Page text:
Born in 1933, Ono grew up in wartime and postwar Japan. It might be easy to link the austerity of her work to a childhood marked by scarcity, homelessness and mass destruction. “Those experiences of the early days cast a long shadow in my life,” the artist has said, recalling how she and her brother, displaced and hungry in the Japanese countryside, would look up at the sky and imagine menus filled with delicious meals that they could not eat.

Perhaps this epicurean fantasy was one Ono’s first instruction pieces, but from early on, her work was also shaped by a sophisticated educational background: She was the first female philosophy student at Gakushuin University in Tokyo, then studied poetry and musical composition at Sarah Lawrence after she moved to New York in 1953.

Ono quickly fell in with the city’s most admired experimental musicians and performance artists of the time, including John Cage, La Monte Young and George Maciunas — the father of the Fluxus movement, which emphasized how art could be made by anyone and happen anywhere.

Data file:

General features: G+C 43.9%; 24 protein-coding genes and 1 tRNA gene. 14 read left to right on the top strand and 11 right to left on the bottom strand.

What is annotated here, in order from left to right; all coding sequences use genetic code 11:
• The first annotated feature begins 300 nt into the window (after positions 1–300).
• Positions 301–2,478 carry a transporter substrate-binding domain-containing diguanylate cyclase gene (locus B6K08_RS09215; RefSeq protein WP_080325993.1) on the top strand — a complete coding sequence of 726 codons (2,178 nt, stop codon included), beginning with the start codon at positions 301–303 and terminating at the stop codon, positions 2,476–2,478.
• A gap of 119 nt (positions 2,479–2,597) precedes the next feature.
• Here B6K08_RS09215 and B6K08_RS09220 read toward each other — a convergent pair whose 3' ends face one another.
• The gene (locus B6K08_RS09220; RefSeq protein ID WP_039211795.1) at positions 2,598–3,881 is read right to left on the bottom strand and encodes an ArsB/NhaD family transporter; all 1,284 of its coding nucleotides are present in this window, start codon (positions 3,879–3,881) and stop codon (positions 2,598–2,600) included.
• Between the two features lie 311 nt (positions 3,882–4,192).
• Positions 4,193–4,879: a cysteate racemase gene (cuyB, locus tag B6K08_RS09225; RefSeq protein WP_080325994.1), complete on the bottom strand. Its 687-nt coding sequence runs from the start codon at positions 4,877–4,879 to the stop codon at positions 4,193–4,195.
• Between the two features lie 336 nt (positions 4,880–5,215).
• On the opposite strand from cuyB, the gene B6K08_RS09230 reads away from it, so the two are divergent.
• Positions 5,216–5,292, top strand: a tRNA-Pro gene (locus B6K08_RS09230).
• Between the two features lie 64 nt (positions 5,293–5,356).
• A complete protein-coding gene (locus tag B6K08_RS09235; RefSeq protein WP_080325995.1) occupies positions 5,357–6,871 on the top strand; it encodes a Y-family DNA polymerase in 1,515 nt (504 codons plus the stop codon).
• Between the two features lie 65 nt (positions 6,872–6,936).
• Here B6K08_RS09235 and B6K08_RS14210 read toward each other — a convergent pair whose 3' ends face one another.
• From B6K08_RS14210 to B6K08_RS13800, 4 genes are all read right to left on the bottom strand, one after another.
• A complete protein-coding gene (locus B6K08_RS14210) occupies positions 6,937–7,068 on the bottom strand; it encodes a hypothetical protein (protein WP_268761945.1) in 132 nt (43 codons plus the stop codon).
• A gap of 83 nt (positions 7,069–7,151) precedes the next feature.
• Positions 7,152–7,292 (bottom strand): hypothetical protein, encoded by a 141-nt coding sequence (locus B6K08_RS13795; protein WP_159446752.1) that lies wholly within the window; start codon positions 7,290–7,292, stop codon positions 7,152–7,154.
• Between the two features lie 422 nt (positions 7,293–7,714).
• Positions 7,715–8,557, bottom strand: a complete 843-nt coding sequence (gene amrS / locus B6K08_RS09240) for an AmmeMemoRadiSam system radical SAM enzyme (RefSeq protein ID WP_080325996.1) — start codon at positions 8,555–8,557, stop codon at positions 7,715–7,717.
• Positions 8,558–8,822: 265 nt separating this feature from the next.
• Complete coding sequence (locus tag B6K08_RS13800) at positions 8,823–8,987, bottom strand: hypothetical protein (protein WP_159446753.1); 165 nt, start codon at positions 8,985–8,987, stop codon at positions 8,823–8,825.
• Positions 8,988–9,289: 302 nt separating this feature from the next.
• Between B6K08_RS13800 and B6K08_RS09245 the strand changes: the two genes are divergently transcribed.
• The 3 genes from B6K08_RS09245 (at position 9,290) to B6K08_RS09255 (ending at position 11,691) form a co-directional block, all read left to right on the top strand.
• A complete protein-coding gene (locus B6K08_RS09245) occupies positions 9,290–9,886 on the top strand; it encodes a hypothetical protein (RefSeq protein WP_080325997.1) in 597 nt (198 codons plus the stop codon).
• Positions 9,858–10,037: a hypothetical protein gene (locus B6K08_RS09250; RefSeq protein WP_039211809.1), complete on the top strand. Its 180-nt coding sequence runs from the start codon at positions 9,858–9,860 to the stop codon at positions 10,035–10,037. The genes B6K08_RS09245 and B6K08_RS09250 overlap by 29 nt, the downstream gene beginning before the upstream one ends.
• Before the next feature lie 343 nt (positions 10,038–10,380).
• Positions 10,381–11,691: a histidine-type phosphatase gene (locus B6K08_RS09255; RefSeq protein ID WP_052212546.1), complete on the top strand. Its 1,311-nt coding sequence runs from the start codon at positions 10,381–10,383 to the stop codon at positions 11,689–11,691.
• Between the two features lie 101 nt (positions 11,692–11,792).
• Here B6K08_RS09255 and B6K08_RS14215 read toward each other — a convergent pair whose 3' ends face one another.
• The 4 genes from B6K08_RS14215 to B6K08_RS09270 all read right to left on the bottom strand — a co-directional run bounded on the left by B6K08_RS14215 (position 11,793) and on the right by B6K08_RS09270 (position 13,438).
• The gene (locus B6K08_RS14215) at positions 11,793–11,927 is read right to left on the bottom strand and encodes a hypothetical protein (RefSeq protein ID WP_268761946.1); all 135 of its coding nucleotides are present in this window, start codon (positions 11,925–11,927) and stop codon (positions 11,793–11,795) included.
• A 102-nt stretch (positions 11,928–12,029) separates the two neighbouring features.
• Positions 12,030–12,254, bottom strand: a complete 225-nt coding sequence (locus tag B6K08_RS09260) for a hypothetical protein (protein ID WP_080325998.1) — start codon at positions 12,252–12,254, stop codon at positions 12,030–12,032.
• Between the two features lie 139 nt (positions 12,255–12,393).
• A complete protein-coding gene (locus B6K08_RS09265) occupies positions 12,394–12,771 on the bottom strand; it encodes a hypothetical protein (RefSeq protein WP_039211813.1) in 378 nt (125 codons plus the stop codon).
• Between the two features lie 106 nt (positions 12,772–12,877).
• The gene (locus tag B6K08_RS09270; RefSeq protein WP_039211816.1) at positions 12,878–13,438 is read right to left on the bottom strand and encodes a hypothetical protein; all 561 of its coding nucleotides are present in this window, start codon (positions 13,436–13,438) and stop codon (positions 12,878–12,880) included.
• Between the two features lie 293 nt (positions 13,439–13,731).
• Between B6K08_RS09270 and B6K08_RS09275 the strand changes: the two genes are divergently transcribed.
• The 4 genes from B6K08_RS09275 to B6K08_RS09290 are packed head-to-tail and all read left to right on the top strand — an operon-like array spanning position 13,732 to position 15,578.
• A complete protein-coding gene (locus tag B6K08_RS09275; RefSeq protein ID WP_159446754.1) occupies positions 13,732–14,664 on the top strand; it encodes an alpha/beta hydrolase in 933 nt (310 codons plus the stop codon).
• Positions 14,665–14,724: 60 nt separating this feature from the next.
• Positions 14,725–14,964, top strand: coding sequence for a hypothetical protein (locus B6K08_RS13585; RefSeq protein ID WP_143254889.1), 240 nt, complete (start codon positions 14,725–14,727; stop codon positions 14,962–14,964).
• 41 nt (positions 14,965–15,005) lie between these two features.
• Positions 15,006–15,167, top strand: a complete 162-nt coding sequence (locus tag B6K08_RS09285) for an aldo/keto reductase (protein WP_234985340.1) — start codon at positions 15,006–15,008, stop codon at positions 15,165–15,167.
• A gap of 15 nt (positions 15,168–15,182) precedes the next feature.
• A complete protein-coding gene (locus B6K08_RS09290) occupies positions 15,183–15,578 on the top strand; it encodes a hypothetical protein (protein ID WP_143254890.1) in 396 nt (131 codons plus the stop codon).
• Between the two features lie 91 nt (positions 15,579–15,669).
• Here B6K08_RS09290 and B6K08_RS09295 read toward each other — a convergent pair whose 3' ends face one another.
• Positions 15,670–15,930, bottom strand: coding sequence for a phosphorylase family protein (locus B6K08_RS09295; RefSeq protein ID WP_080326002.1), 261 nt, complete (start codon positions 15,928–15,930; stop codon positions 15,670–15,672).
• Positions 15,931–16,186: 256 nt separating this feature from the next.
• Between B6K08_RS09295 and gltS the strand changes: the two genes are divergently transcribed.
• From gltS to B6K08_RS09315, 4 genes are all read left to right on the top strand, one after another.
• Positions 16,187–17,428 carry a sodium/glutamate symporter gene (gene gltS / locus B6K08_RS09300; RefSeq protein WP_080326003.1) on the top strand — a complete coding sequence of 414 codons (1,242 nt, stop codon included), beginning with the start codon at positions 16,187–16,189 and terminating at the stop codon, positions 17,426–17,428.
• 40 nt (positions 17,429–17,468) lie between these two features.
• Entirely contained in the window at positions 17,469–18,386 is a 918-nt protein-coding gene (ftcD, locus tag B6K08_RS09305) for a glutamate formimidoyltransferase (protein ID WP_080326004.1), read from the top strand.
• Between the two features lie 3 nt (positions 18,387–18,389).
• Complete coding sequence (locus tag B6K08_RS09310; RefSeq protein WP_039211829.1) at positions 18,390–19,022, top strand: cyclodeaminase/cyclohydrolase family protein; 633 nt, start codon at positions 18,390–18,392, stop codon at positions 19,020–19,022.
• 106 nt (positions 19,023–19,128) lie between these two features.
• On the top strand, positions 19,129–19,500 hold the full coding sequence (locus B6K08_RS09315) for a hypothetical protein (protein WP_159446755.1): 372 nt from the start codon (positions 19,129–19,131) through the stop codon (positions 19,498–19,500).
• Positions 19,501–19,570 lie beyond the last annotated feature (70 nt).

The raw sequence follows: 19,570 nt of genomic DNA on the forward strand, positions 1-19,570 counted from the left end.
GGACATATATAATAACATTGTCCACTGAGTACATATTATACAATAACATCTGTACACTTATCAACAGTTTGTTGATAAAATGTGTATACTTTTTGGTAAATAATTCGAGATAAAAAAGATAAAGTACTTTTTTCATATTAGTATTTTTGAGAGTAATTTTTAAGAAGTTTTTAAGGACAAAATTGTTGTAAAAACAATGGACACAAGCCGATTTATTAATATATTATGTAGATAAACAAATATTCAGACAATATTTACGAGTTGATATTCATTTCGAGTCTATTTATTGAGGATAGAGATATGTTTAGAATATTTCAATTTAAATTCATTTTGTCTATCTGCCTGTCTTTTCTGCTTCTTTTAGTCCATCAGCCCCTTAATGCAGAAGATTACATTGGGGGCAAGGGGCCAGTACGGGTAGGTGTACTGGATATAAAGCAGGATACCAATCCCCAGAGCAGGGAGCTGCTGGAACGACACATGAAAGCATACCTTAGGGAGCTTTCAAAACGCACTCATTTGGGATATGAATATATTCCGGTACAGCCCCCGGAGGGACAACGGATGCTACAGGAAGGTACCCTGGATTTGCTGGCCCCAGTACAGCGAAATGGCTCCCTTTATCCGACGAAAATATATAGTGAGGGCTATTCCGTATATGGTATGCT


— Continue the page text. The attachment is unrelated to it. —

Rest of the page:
In the retrospective, the decade after her arrival in New York is largely represented by documentation of performances in loft spaces and galleries, and later onstage, also in Tokyo, where she returned from 1962-64.

Two “Instruction Paintings” are examples of interactive works from 1961, in which the title tells us what to do. “Painting to Be Stepped On,” for example, is just what it sounds like — a geometric cutout of canvas stuck to the floor — and shows Ono’s embrace of the idea that art is live rather than static and relies on audience participation. This is encouraged throughout the exhibition, which invites visitors to follow various instructions: draw your shadow, shake hands through a hole in a canvas, imagine a painting in your head.

In no work is this more striking and unsettling than in “Cut Piece” (1964), one of the most powerful performance pieces of the 20th century. In a 1965 version, filmed at Carnegie Hall by the Maysles brothers, Ono kneels onstage in her best suit and invites audience members to cut away pieces of her clothes.